On Feb. 27, they traveled to Hartford Hospital to asses the possibility of using a type of non-invasive therapy that "scrambles" the transmission of pain to bring relief; but it was ruled out for Meghan, said Keeney. The therapy, which is not covered by insurance, costs about $1,000 per session and would have required several sessions.
Even traveling to appointments has been a painful experience for Meghan, said her mom.
"Even the slightest vibration hurts," said Keeney.
Right now, the best hope is that Meghan will be accepted into a seven-week pain therapy and treatment program at Boston Children's Hospital (MA). In preparation for a March intake meeting to determine Meghan's ability to participate, she will begin acquatic therapy with Gaylord Hospital on Feb. 28; while other needed therapy protocols to help prepare Meghan for acceptance to the Boston program are already underway, said Keeney.
Keeney says she wished she knew some of the things she's learned from poring over information about CRPS. One intervention that she is sharing with other dance-and-cheer parents is that taking a high dose of vitamin C immediately following an injury has been shown to lower the risk of CRPS (the Mayo Clinic, for one, recommends this as a preventative step following a wrist fracture, see more at https://www.mayoclinic.org/). The determined mom has also been researching the work of a practitioner in California who has had success with helping children with CRPS through a five-week intensive movement therapy program; and may consider that option for her daughter, if needed.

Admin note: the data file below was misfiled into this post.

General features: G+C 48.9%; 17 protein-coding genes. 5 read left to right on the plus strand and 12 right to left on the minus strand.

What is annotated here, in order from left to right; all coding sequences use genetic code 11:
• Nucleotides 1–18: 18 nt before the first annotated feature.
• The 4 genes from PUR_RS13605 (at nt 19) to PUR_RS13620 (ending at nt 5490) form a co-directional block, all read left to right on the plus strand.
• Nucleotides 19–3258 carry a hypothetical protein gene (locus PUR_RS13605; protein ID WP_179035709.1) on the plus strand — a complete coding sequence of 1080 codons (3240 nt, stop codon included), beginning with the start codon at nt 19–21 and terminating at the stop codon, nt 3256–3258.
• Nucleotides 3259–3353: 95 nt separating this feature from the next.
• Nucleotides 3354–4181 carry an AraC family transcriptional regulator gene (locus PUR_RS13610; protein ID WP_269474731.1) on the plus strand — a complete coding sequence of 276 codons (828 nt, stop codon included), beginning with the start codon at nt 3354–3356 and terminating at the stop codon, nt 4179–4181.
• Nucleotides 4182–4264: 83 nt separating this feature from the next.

"She has helped children who weren't able to walk, to walk again. And that's where we are right now. My daughter cannot walk," said Keeney.
There's also the very real possibility the syndrome may need to be addressed with other, "more invasive" medical protocols, Keeney said.
On Feb. 20, in an effort to help the family, Patricia Robinson established a GoFundMe page, "Beating CRPS for Meghan in Branford, CT" (here) with the goal of raising $25,000 to assist with costs related to Meghan's diagnosis and treatment. As of Feb. 27, about half the goal was already raised. Robinson, co-owner of Total Learning Group of Branford, said the Keeney family had come to her for home-schooling advice due to Meghan's diagnosis.
As a mom herself, Robinson said she wanted to do something to help. She said the fast community response to the GoFundMe page has been amazing.
"I'm very thankful to everyone who's given. I think the response, and the remarks people are making, are so supportive," said Robinson.
Robinson is also working with a Dance Unlimited mom to set up a T-shirt fundraiser; plans for that effort will be posted at @Totallearning on Facebook. In addition, she reached out to a professional peer, Tisko Elementary School principal Jim O'Connor, and now a fundraising effort is in the works among the Tisko community, said Robinson. Additionally, a "meal train" started by Branford families for the Keeneys has also been organized, Robinson noted.
Anna Keeney said the community support is greatly appreciated during what is an overwhelming time for Meghan and her family (which also includes her dad, Sean, and brother, Ryan, 7).
"He's scared for his sister," says Keenan of her youngest child. "He came to one of the doctor's appointments with us, and he wrote his own set of questions. He was asking, 'Can you help my sister?'"